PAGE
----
Margaret Brunt – DP Coordinator

From The Counselor

I can’t believe it is already September, and time to start welcoming some wonderful visitors to our campus from around the world. This month we begin hosting universities who are interested in sharing with our students a variety of options for life after UWC East Africa. It is so important that students attend these sessions to learn more about the university experience, and to help determine the best options to pursue to begin to create the life they desire.

Here is the schedule of visits this month with some links to learn more:

  • 9 September: UK Universities Fair 2:30pm in Rafiki Hall
  • 16 September: Columbia, Cornell, Stanford, and Yale Universities (United States)
  • 27 September: Harvard and M.I.T. (United States)
  • 30 September: International Universities (more details forthcoming)

All events will take place in Rafiki Hall with additional starting times to be announced soon.

Preparation is key, and here are some links to help students make the most of these university representative visits:

Please feel free to reach out to me if you have any questions.

Enjoy the week ahead!

Cassandra Ford – University & Socio-umotional Counselor

MYP News

New MYP Students Orientation

The new students in M5, were introduced to the Personal Project and have since written their project goals for submission and review by the PP coordinator. They will then receive their supervisors in the course of the week.

All new students this week will do activities involving key words (command terms) used in their assessments.

Service Learning and Action in the MYP

All MYP students began their service programmes in earnest this week. The day care centre team embarked on making reading charts. The community garden team was busy with slashers and water pipes tending flowers and trees. The bee keeping team members were engaged in designing hives. The Karanga River team kept itself busy brainstorming on how to tackle and prioritise its programmes and so was the Eco-Club which explored various fund-raising options among other issues. The Pamoja Tunaweza group was off campus visiting their hosts for an inaugural meeting.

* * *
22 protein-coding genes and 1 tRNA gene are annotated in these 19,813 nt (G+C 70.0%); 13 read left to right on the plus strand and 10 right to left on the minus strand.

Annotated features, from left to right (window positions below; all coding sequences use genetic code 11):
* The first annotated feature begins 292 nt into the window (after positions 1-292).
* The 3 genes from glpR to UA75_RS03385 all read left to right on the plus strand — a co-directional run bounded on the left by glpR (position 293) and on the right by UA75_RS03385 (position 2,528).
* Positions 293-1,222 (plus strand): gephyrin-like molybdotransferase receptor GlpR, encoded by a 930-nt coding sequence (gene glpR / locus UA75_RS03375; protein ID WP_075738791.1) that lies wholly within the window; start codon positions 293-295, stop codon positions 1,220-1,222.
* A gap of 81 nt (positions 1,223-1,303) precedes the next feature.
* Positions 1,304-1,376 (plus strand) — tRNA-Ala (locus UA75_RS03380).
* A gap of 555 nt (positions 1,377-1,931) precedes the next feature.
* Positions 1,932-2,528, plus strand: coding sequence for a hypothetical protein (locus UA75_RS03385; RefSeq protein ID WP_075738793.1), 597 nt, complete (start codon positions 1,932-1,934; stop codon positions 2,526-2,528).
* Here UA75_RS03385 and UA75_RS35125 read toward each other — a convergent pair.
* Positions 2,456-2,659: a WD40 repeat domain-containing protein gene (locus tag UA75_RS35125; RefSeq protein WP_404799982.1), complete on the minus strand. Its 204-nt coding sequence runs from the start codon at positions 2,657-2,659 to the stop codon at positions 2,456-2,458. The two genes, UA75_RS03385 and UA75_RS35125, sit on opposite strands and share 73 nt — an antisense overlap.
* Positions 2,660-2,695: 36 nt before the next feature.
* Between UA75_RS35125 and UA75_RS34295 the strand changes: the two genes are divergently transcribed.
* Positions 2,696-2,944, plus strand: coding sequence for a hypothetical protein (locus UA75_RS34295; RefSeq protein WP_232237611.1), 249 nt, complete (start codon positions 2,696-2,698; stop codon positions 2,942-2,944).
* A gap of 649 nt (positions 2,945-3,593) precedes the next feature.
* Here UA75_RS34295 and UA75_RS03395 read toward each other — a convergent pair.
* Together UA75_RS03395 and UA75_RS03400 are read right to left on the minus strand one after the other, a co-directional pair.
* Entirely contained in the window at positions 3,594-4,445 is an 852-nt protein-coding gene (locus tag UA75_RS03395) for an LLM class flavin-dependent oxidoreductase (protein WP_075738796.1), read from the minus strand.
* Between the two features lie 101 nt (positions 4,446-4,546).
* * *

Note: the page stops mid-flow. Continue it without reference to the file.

M2 IDU Trip

From September 17 to 20, the M2 class will be off to Pangani for an Interdisciplinary learning trip coordinated by the Mathematics and the Individuals and Societies departments from both Moshi and Arusha. In Mathematics, students will cover scale drawing, estimation of cliff heights using special equipment and graphing. In Individuals and Societies, they will study the rich history of Pangani Coast and learn coastal features.

David Ochieng – MYP Coordinator

Residential Life

Having the privilege to work with our students during both their academic and residential lives in school gives me a unique overview of their general progress. There is most definitely a perceptible and very positive ‘buzz’ around the school campus this year. I am really pleased with the way in which our new students, from a whole array of different countries, cultures and socio-economic backgrounds, have begun to find their feet, settle into our school campus and have begun to integrate and form new friendships

In line with UWC policy resident Diploma students have been deliberately roomed in shared rooms with other students from different countries and in Residential Houses containing mixed year groups. Shared residential accommodation is an exercise in friendship, unity, understanding and tolerance, and I have been really impressed with the way in which our resident students have done just this.

Walking around the school campus during the daytime and evening I have seen numerous examples of students, who having only really just got to know each other, have begun to integrate, collaborate and form new and probably long-lasting friendships, which are benefitting both their academic and social skills. Students engaging themselves in study and discussion groups, creative, service and sporting activities, OP trips, trips to town, the mosque and church, participating in whole-school assemblies and debates are all good examples of this.

Meal times give resident students of all year groups the chance to talk over their days, exchange ideas and relax a little with friends between their more formal academic studies. We deliberately mix students of different age-groups together during these meal times with our PYP, MYP and DP resident students all eating together, and it is wonderful to see this positive interaction taking place, especially between some of our eldest Diploma students and our youngest PYP students.